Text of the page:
Global warming means hot times for technology

It is now official, global warming is real. When I write “official” I don’t mean that scientists have finally agreed. By official I mean President George W. Bush has finally, and one might note grudgingly, admitted that global warming is fact.

The grudgingly part is because for a long time the president would not admit to the evidence and now doesn’t want to engage in any analysis of why global warming has happened, even though scientific data points squarely to human activities. The president’s take: “…we need to set aside whether or not greenhouse gases have been caused by mankind or because of natural effects and focus on the technologies that will enable us to live better lives and at the same time protect the environment.”

The idea that the problem can be ameliorated (it can’t be fixed) without understanding the causes is as naive as trying to cure a chest pain but not checking to see if the patient is having a heart attack.

So what are the causes of global warming? The top culprit is the burning of fossil fuels, which increases the atmospheric concentration of greenhouse gases.

What are we doing about the problem? Katherine Ellison, writing in The New York Times on May 20, commented: “Scientists have long been warning that the world must cut back on greenhouse gas emissions by as much as 70 per cent, as soon as possible, if we’re to have a fighting chance of stabilizing the climate. Yet even with full participation by the United States, the controversial Kyoto Protocol — the only global plan in the works — would hardly begin to do that. Its goal is to reduce emissions by 5.2 per cent below 1990 levels by 2012. And so far, the best plan offered by American politicians — the Climate Stewardship Act sponsored by Senators John McCain and Joseph Lieberman — has an even more modest goal: It aims to cut emissions in the United States merely to 2000 levels by 2010. And the Senate has rejected it twice.”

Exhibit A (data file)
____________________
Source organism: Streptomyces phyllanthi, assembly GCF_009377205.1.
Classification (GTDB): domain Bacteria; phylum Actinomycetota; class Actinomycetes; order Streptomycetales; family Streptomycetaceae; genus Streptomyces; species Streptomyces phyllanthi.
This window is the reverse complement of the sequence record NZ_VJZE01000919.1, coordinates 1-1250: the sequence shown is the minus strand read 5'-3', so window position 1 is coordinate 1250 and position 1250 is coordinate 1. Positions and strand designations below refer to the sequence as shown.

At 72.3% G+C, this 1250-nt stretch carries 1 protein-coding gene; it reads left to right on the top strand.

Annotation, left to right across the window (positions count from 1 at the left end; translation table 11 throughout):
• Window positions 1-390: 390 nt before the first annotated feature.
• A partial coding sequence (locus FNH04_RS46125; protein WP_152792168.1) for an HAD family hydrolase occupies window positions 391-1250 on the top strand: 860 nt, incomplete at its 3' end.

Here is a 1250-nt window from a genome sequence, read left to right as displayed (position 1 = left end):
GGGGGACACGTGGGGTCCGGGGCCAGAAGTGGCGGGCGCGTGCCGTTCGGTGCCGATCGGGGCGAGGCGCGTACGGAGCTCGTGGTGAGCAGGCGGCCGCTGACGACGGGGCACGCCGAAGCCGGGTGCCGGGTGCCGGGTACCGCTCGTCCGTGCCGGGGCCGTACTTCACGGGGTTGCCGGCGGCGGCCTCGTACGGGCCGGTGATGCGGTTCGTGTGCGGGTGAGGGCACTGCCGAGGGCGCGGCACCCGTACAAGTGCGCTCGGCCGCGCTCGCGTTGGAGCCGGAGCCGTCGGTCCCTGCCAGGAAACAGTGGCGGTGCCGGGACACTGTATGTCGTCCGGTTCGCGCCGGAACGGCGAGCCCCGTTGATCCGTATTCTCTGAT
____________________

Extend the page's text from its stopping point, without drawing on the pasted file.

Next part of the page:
But this state of affairs can’t last and, now that the president is on board, we can expect that over the next few years the way we run our businesses will have to change.

To reduce emissions we have to burn less fuel, which requires that we reduce our consumption. When it comes to electrical power we will have to use less, which in turn will probably require higher electricity prices to enforce reductions. The average national price of electricity in the U.S. in February was 8.42 cents per kilowatt hour.

What will it mean to your enterprise if the price becomes 16 cents or even 32 cents?

How will that influence changes in your data centre?

Server consolidation using virtual machine technology looks like a good bet, as you can move to more efficient hardware platforms. You need to examine your system’s life-cycle management strategy and make some reasonable assumptions about how power costs will rise and what your replacement and upgrade options will be.

Could this be a profound reason for businesses to migrate to Linux? Linux servers typically provide equivalent services to Windows servers at a lower processor utilization, which means that a single physical server running Linux can consolidate more server instances than the same hardware running Windows. What if you consolidated five servers instead of four? That could save 20 per cent on your energy costs!

But there will be other issues to worry about. Over the past six years the number of major hurricanes has more than doubled, and this year we’re seeing twice as many tornadoes compared with the 10-year and 30-year averages. Add to that ocean levels possibly rising 10 inches by 2050 and disaster preparedness takes on a new dimension.

Still doubt global warming is real? If the president finally accepts it, then maybe it’s time to start planning what you’re going to do, because the consequences are starting to become apparent and can only get worse.


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Jim Love, Chief Content Officer, IT World Canada

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